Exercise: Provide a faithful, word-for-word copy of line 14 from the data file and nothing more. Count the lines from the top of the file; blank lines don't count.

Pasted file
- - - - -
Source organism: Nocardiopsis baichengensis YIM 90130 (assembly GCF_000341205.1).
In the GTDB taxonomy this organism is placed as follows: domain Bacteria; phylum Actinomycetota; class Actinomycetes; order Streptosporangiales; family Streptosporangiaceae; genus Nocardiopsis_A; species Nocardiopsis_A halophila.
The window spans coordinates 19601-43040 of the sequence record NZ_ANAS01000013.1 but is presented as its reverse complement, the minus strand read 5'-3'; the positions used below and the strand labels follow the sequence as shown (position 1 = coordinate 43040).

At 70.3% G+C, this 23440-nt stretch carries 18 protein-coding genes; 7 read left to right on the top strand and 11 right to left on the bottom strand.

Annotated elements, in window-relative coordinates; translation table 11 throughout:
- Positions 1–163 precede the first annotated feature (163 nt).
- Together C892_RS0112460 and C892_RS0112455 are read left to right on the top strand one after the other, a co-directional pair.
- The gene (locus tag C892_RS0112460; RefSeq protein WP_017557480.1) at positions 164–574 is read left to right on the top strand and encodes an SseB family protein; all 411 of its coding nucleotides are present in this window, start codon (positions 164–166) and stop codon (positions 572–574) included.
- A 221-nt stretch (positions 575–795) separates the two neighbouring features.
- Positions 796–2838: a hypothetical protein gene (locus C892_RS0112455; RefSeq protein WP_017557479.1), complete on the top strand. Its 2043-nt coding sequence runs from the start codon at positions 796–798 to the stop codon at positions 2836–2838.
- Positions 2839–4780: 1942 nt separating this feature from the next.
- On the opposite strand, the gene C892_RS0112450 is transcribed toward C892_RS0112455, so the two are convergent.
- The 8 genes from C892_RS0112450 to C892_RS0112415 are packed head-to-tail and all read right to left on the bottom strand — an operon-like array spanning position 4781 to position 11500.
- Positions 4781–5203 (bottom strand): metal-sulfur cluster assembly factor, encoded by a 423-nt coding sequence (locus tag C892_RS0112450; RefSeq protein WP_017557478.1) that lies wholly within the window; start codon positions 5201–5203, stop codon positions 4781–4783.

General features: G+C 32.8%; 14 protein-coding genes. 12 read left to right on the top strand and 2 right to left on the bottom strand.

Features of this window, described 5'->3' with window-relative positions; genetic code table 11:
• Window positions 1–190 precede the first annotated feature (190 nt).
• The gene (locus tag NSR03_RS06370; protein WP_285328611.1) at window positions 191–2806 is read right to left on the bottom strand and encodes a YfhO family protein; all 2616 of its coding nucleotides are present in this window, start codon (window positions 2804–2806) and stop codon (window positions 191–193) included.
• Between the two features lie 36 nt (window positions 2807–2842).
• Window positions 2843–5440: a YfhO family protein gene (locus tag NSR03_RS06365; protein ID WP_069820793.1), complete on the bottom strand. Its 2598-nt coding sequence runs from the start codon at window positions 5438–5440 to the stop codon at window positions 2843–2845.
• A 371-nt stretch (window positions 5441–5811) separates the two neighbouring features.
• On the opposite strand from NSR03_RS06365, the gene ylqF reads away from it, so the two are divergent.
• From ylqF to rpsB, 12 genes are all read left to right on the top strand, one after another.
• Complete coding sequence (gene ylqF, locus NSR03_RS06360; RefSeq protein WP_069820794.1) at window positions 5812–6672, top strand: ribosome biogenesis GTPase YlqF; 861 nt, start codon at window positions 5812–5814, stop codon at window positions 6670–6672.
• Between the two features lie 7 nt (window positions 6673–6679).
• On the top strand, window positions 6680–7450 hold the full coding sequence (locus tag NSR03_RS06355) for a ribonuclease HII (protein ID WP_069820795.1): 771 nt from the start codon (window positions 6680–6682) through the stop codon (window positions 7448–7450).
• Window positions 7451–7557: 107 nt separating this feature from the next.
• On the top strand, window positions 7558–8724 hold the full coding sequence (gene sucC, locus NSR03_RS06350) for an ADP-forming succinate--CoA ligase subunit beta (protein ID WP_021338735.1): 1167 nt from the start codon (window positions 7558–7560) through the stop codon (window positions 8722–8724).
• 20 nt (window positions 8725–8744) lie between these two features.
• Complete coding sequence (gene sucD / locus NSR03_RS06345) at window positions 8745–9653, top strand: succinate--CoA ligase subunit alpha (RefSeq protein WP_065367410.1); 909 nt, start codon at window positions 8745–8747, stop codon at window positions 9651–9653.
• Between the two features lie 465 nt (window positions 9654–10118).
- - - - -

- Positions 4781–5203 (bottom strand): metal-sulfur cluster assembly factor, encoded by a 423-nt coding sequence (locus tag C892_RS0112450; RefSeq protein WP_017557478.1) that lies wholly within the window; start codon positions 5201–5203, stop codon positions 4781–4783.